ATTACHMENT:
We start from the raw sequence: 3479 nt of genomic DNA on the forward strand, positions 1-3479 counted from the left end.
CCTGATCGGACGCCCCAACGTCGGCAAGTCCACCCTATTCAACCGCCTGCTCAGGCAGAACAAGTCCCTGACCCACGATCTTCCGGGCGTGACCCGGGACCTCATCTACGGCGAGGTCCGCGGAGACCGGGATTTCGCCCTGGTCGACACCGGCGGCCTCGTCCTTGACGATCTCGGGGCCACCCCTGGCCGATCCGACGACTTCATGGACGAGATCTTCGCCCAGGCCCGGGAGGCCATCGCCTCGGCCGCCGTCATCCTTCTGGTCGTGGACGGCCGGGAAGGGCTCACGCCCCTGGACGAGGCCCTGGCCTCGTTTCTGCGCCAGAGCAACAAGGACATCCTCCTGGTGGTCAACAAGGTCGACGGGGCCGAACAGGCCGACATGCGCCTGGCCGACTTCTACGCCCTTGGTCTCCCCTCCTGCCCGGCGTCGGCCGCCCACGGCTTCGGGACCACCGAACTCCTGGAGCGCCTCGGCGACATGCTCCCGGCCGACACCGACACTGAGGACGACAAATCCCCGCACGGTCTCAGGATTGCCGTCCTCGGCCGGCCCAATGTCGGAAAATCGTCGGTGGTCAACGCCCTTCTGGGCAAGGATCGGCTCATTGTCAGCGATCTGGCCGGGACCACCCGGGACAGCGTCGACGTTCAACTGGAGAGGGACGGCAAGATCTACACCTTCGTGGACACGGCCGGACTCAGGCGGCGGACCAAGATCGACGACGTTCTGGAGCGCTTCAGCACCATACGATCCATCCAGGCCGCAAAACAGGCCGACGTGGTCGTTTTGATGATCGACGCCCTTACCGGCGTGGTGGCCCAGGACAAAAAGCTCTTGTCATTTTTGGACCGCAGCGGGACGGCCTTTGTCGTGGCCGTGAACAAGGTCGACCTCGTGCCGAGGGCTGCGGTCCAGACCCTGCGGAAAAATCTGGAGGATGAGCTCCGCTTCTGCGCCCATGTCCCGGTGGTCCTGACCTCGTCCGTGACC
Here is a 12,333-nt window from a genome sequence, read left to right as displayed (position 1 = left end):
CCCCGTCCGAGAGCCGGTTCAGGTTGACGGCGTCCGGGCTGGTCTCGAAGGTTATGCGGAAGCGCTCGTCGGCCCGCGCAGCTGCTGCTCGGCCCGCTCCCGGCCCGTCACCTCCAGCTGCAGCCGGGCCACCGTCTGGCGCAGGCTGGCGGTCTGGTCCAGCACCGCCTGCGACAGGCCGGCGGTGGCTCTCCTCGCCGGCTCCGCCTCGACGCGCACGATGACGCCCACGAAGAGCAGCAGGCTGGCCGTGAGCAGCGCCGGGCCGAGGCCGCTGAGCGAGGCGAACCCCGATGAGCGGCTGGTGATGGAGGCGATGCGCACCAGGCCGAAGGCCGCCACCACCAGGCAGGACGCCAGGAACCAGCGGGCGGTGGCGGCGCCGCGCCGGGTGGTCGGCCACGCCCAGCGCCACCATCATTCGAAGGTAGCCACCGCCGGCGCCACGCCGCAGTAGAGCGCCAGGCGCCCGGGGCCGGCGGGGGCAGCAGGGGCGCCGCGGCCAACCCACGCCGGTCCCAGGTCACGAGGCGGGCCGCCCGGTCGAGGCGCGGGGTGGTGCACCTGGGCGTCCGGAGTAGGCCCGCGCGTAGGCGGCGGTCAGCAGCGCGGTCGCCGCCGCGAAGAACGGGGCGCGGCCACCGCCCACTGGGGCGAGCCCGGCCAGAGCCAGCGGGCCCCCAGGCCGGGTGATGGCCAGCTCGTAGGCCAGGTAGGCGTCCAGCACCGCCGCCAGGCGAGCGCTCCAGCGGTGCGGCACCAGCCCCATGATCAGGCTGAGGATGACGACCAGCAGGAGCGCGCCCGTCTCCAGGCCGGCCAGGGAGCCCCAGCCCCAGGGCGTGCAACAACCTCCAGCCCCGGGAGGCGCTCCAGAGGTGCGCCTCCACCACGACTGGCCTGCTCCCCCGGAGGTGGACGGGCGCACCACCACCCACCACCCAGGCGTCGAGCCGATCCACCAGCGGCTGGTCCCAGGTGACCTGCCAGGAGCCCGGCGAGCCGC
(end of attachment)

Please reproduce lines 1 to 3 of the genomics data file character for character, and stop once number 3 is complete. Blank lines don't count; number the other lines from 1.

We start from the raw sequence: 3479 nt of genomic DNA on the forward strand, positions 1-3479 counted from the left end.
CCTGATCGGACGCCCCAACGTCGGCAAGTCCACCCTATTCAACCGCCTGCTCAGGCAGAACAAGTCCCTGACCCACGATCTTCCGGGCGTGACCCGGGACCTCATCTACGGCGAGGTCCGCGGAGACCGGGATTTCGCCCTGGTCGACACCGGCGGCCTCGTCCTTGACGATCTCGGGGCCACCCCTGGCCGATCCGACGACTTCATGGACGAGATCTTCGCCCAGGCCCGGGAGGCCATCGCCTCGGCCGCCGTCATCCTTCTGGTCGTGGACGGCCGGGAAGGGCTCACGCCCCTGGACGAGGCCCTGGCCTCGTTTCTGCGCCAGAGCAACAAGGACATCCTCCTGGTGGTCAACAAGGTCGACGGGGCCGAACAGGCCGACATGCGCCTGGCCGACTTCTACGCCCTTGGTCTCCCCTCCTGCCCGGCGTCGGCCGCCCACGGCTTCGGGACCACCGAACTCCTGGAGCGCCTCGGCGACATGCTCCCGGCCGACACCGACACTGAGGACGACAAATCCCCGCACGGTCTCAGGATTGCCGTCCTCGGCCGGCCCAATGTCGGAAAATCGTCGGTGGTCAACGCCCTTCTGGGCAAGGATCGGCTCATTGTCAGCGATCTGGCCGGGACCACCCGGGACAGCGTCGACGTTCAACTGGAGAGGGACGGCAAGATCTACACCTTCGTGGACACGGCCGGACTCAGGCGGCGGACCAAGATCGACGACGTTCTGGAGCGCTTCAGCACCATACGATCCATCCAGGCCGCAAAACAGGCCGACGTGGTCGTTTTGATGATCGACGCCCTTACCGGCGTGGTGGCCCAGGACAAAAAGCTCTTGTCATTTTTGGACCGCAGCGGGACGGCCTTTGTCGTGGCCGTGAACAAGGTCGACCTCGTGCCGAGGGCTGCGGTCCAGACCCTGCGGAAAAATCTGGAGGATGAGCTCCGCTTCTGCGCCCATGTCCCGGTGGTCCTGACCTCGTCCGTGACC
Here is a 12,333-nt window from a genome sequence, read left to right as displayed (position 1 = left end):